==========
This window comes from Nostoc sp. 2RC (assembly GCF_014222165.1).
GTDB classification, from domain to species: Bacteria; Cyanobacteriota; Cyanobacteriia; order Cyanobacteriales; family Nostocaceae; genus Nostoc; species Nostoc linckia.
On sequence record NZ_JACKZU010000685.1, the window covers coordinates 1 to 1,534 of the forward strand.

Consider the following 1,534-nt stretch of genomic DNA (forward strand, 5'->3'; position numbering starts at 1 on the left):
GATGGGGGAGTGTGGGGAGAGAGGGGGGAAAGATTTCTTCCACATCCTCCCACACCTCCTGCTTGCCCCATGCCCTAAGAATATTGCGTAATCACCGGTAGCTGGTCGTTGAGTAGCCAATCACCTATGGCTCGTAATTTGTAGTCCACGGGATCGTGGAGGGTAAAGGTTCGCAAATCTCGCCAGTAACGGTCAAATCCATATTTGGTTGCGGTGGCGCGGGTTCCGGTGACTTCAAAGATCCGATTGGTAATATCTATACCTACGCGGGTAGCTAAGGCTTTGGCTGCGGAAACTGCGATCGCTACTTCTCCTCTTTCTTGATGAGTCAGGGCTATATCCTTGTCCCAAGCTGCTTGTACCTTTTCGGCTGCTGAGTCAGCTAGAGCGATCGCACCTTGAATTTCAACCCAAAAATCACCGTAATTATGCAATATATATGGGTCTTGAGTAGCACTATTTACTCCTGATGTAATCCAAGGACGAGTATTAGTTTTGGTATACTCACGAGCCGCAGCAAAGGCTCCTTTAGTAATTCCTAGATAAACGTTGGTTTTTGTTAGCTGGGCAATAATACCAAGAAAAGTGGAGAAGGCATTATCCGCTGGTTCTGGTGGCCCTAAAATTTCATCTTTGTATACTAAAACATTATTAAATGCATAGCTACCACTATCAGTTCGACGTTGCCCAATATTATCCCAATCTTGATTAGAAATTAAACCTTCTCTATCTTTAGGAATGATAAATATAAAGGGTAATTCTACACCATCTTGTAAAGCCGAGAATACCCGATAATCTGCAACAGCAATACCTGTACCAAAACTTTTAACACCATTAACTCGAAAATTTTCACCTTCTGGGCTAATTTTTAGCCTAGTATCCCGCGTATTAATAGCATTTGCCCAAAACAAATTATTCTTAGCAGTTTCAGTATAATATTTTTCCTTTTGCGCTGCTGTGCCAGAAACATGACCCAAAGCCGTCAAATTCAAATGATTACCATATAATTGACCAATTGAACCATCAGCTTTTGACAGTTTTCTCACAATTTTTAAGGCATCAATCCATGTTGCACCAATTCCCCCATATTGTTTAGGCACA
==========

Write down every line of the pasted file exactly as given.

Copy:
This window comes from Nostoc sp. 2RC (assembly GCF_014222165.1).
GTDB classification, from domain to species: Bacteria; Cyanobacteriota; Cyanobacteriia; order Cyanobacteriales; family Nostocaceae; genus Nostoc; species Nostoc linckia.
On sequence record NZ_JACKZU010000685.1, the window covers coordinates 1 to 1,534 of the forward strand.

Consider the following 1,534-nt stretch of genomic DNA (forward strand, 5'->3'; position numbering starts at 1 on the left):
GATGGGGGAGTGTGGGGAGAGAGGGGGGAAAGATTTCTTCCACATCCTCCCACACCTCCTGCTTGCCCCATGCCCTAAGAATATTGCGTAATCACCGGTAGCTGGTCGTTGAGTAGCCAATCACCTATGGCTCGTAATTTGTAGTCCACGGGATCGTGGAGGGTAAAGGTTCGCAAATCTCGCCAGTAACGGTCAAATCCATATTTGGTTGCGGTGGCGCGGGTTCCGGTGACTTCAAAGATCCGATTGGTAATATCTATACCTACGCGGGTAGCTAAGGCTTTGGCTGCGGAAACTGCGATCGCTACTTCTCCTCTTTCTTGATGAGTCAGGGCTATATCCTTGTCCCAAGCTGCTTGTACCTTTTCGGCTGCTGAGTCAGCTAGAGCGATCGCACCTTGAATTTCAACCCAAAAATCACCGTAATTATGCAATATATATGGGTCTTGAGTAGCACTATTTACTCCTGATGTAATCCAAGGACGAGTATTAGTTTTGGTATACTCACGAGCCGCAGCAAAGGCTCCTTTAGTAATTCCTAGATAAACGTTGGTTTTTGTTAGCTGGGCAATAATACCAAGAAAAGTGGAGAAGGCATTATCCGCTGGTTCTGGTGGCCCTAAAATTTCATCTTTGTATACTAAAACATTATTAAATGCATAGCTACCACTATCAGTTCGACGTTGCCCAATATTATCCCAATCTTGATTAGAAATTAAACCTTCTCTATCTTTAGGAATGATAAATATAAAGGGTAATTCTACACCATCTTGTAAAGCCGAGAATACCCGATAATCTGCAACAGCAATACCTGTACCAAAACTTTTAACACCATTAACTCGAAAATTTTCACCTTCTGGGCTAATTTTTAGCCTAGTATCCCGCGTATTAATAGCATTTGCCCAAAACAAATTATTCTTAGCAGTTTCAGTATAATATTTTTCCTTTTGCGCTGCTGTGCCAGAAACATGACCCAAAGCCGTCAAATTCAAATGATTACCATATAATTGACCAATTGAACCATCAGCTTTTGACAGTTTTCTCACAATTTTTAAGGCATCAATCCATGTTGCACCAATTCCCCCATATTGTTTAGGCACA